Why did the women bring musical instruments out of Egypt? In her first Lehrhaus article, musicologist Rebecca Cypess draws a fascinating historical analogy between biblical and African-American slavery to shed light on the Exodus in Jewish tradition.
Aton Holzer offers a novel re-reading of the Seder, arguing that it reflects and recreates four types of liberty that can be found in the Exodus narrative, as well as a fifth form of freedom.
As we prepare for Passover, enjoy these three poems by Bruce Black meditating on the past, present, and future of our Exodus.
As another Pesach in isolation approaches, Will Friedman examines how Rabbinic texts take solo sedarim into account.
Esther Lindell reviews “The Haggadah about Nothing,” Rabbi Sam Reinstein’s not-too-serious exploration of how the Haggadah relates to Seinfeld, the ever-popular 90s sitcom.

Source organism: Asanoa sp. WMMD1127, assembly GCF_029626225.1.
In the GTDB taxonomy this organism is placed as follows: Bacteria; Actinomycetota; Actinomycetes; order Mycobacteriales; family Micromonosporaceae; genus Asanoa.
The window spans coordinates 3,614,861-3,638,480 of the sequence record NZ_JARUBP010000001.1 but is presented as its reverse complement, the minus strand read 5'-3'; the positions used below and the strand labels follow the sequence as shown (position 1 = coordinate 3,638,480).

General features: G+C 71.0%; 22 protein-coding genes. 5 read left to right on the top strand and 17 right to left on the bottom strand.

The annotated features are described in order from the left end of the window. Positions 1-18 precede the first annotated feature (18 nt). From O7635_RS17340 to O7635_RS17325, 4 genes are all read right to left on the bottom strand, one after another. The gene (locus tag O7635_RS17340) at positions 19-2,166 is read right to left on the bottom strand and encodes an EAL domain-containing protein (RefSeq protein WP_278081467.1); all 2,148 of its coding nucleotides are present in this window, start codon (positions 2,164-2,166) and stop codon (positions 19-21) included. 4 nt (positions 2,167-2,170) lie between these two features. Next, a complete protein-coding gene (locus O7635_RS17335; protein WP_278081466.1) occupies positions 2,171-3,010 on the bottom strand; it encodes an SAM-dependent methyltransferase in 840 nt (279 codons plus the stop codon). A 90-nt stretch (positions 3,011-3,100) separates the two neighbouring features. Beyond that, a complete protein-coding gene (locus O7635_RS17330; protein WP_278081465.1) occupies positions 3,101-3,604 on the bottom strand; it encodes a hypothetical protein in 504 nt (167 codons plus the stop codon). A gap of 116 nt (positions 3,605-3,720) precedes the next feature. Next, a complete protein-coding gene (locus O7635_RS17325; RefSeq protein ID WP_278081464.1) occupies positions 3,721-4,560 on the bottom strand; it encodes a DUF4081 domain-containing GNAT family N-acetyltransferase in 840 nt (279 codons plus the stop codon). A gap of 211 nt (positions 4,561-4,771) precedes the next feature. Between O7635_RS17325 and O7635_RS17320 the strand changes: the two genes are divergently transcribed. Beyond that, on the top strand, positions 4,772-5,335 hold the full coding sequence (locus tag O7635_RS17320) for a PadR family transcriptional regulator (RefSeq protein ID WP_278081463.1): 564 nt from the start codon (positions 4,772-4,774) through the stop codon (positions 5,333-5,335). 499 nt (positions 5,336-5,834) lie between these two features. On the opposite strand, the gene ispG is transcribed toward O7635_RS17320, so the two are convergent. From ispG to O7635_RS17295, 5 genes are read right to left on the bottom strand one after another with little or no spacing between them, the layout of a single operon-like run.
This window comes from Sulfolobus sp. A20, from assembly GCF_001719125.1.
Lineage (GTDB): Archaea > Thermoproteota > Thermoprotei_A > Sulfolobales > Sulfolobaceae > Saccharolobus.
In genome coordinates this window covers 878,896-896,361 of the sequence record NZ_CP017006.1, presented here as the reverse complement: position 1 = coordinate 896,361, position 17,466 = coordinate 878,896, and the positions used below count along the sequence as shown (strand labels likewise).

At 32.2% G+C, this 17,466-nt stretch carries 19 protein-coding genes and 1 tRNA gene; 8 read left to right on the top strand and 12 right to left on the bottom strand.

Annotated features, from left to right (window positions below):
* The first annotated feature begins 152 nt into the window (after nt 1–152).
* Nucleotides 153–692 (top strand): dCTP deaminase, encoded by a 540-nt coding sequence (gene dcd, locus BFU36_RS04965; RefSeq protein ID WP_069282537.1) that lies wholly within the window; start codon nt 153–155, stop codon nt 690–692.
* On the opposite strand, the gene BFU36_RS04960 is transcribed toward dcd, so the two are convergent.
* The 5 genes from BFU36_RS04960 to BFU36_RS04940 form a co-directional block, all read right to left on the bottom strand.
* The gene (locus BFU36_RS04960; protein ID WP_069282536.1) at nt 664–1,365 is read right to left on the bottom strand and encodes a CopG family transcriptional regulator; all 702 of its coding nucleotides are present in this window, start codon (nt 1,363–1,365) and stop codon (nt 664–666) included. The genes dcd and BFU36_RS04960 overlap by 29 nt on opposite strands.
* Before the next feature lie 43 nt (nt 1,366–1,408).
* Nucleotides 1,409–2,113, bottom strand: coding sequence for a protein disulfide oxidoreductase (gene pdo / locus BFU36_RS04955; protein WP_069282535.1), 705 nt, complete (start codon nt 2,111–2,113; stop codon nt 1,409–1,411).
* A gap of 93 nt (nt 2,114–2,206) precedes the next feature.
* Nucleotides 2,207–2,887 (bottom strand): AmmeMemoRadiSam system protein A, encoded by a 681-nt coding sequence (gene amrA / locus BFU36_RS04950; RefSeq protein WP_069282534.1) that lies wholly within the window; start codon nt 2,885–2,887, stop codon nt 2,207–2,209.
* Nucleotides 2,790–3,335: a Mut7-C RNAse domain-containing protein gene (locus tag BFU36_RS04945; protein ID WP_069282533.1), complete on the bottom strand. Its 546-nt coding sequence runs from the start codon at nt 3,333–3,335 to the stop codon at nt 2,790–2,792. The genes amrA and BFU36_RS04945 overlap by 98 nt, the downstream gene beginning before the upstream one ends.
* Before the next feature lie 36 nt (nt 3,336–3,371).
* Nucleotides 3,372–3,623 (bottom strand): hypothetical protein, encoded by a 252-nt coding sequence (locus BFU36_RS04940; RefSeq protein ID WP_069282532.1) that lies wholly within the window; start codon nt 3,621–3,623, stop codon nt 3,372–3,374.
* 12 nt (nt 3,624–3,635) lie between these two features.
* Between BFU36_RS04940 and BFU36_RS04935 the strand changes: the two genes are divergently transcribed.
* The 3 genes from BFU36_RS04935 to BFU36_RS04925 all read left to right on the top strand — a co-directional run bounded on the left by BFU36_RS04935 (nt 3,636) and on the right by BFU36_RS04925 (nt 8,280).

As we approach the Seder, Joe Wolfson invites us to consider how children’s questions help adults appreciate the true meaning of Pesach.
Why is the Haggadah such a disorganized text? Lehrhaus editor Yosef Lindell offers a strikingly novel approach to the dynamic nature of the Passover seder.
Shimon Laufer examines how Rabbinic understanding of the holiday of Passover influenced the holiday of Purim, and how one of the oldest manuscripts of the Mishnah hints that the converse may be true as well.
Ezra Sivan follows up last year's piece about how the Exodus leveled social boundaries with an article about what the Pesah story teaches us about social distancing today.
What does Shakespeare have to say about the Exodus, Moses, and the power of storytelling? Shaina Trapedo explores how the Bard's work can speak to us during this unprecedented Pesach season.